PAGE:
Everywhere I look, people would benefit from Unite Us. They don’t always know it. But they know the problem they have. Coordinating services, building networks, and tapping into how people live instead of just their healthcare needs is the solution. I have seen states, service organizations, health systems, and entire communities transformed when Unite Us becomes part of their world.

What programs or initiatives related to drivers of health and community health are you most excited about? What’s on the cutting edge that you think will have the greatest impact in the next decade?

It’s clear that we need to house people in a stable way so that they have a chance at building meaningful pathways to a happy life, and that includes their health. Allowing people to accumulate savings and get a little breathing room is the number one thing we can do for people—particularly those who come from generations of poverty and whose families never had the chance to own a home and escape poverty. Put some money in the pockets of people who don’t have much, and it will do wonders for their health.

What is your biggest hope for cross-sector collaboration to improve community health?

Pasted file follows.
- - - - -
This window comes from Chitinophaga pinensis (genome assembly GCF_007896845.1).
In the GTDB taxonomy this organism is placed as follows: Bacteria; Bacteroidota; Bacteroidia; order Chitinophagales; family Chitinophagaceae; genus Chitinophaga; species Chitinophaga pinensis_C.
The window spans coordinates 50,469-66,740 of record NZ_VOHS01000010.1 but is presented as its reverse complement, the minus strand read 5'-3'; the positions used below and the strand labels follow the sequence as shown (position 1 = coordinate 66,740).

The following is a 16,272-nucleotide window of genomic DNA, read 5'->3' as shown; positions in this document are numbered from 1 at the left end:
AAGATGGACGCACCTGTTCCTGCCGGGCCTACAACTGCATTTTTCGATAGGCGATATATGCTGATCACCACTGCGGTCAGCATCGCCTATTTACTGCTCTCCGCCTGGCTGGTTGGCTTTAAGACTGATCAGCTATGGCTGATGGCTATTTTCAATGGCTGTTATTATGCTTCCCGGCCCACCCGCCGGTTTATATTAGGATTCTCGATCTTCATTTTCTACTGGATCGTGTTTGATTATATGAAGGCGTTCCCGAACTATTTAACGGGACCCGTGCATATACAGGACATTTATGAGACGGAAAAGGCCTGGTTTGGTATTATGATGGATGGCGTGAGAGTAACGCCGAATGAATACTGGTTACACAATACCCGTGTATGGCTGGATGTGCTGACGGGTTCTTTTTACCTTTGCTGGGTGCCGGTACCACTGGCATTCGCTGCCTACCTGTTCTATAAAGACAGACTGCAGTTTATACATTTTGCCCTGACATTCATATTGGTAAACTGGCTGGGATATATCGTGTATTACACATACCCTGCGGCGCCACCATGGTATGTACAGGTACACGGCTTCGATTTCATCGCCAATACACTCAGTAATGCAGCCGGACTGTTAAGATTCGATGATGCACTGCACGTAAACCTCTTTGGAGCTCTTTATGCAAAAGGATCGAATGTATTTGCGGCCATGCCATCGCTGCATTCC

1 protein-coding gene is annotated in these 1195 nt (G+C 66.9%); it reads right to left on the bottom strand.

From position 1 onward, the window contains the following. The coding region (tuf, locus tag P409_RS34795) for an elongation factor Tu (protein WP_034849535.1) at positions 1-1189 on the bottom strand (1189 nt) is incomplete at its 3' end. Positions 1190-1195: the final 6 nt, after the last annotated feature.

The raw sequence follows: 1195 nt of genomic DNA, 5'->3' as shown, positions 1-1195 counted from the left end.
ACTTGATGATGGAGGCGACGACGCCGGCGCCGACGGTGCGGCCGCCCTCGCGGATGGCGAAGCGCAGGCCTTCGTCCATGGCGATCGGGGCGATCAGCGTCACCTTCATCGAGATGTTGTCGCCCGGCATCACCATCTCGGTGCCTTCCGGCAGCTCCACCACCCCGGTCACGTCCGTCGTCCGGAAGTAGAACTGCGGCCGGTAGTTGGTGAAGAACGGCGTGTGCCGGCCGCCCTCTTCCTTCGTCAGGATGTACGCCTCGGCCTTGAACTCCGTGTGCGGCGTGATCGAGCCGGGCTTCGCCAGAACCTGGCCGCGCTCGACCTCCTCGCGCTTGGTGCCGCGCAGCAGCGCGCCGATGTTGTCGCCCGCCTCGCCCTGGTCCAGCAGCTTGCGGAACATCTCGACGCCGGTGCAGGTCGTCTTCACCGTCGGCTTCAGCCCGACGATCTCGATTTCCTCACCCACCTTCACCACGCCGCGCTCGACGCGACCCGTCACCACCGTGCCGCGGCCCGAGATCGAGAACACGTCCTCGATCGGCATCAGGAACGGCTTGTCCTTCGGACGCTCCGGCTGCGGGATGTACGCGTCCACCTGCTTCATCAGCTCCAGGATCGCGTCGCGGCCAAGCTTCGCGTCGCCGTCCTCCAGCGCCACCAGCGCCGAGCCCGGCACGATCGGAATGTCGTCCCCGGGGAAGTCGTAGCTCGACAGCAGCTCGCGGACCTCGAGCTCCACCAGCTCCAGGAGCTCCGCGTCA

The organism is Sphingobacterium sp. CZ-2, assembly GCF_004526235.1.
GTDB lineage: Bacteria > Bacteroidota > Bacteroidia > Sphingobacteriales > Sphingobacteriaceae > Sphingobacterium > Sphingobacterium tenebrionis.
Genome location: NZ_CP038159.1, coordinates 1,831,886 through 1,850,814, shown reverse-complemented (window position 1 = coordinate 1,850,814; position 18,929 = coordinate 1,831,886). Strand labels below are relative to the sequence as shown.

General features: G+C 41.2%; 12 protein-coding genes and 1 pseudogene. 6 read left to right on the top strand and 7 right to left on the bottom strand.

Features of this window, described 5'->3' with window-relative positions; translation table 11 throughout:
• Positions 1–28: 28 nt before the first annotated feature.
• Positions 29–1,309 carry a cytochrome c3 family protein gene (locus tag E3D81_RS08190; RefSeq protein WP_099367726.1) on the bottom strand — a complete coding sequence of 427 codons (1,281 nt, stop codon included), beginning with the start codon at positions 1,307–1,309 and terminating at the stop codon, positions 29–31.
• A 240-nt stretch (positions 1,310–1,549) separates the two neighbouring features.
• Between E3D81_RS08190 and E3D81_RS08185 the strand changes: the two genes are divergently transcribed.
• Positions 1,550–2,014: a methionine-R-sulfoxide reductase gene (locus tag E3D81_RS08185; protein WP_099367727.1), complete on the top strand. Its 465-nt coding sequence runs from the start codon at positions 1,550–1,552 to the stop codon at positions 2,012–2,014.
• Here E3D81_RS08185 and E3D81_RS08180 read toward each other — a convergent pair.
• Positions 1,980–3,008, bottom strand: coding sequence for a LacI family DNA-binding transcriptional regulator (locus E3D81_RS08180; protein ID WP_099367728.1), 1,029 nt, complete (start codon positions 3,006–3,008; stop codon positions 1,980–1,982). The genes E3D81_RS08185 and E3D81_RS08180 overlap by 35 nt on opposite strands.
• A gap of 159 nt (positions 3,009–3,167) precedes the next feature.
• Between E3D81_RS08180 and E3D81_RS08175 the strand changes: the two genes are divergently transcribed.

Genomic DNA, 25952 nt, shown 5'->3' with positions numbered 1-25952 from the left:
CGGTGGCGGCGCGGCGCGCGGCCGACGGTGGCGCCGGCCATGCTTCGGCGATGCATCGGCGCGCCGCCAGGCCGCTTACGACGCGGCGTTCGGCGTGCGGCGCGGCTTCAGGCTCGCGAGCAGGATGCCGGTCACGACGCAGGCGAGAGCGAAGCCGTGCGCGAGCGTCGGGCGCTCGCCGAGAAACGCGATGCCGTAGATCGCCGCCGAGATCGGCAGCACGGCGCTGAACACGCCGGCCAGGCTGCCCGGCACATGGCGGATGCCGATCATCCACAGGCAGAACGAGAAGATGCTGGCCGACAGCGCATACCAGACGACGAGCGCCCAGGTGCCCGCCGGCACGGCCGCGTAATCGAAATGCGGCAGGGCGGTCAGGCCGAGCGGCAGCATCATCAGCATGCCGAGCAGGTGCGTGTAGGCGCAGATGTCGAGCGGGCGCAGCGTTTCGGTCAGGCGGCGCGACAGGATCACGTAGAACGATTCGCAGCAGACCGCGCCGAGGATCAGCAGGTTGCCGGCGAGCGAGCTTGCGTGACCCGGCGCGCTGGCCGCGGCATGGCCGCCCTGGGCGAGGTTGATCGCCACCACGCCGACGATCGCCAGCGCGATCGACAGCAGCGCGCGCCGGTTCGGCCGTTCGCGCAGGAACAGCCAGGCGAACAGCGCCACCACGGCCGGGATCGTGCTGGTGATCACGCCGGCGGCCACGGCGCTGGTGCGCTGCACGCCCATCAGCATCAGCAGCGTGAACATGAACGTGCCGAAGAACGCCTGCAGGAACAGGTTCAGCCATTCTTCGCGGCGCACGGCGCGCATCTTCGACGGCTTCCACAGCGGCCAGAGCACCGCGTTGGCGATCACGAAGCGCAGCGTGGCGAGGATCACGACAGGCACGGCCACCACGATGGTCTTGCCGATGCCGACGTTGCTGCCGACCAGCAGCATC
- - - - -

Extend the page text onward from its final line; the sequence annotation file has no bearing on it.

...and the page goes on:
We have an excellent evidence base for even the most complex illnesses. Medication-assisted treatment, long lasting injectables, continuous glucose monitors, mammograms. The hard part has always been engaging people up front to understand their needs and make services and resources available to them in a manner that shows them we understand how they live and the issues present in their daily life. It takes the proverbial village—connecting to people where they work, where they live, and where they play. The good news is there are resources and answers out there. The challenge is to have them reach people whenever and wherever that need identifies itself.

What thoughts would you share with Unite Us leadership as they look out on the next 10 years?

You’ve accomplished so much. You’ve taught the world what’s possible and yet we know you’re only scratching the surface. In many ways, that’s an ideal place to sit. Knowing you’re on the right track and seeing all the potential for more. It won’t be easy. Transforming things never is. But the payoff is huge. Think of one person who didn’t have to suffer, and then you can get a good night’s sleep knowing the world worked just a little bit better for them on that day thanks to Unite Us. Now imagine that happening every minute of every day. All over the country. 

The more essential Unite Us becomes, the better off we are as a country.

For more information about Town Hall Ventures and Andy, visit

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About Unite Us

Unite Us is the nation’s leading software company bringing sectors together to improve the health and well-being of communities. We drive the collaboration to identify, deliver, and pay for services that impact whole-person health. Through Unite Us’ national network and software, community-based organizations, government agencies, and healthcare organizations are all connected to better collaborate to meet the needs of the individuals in their communities.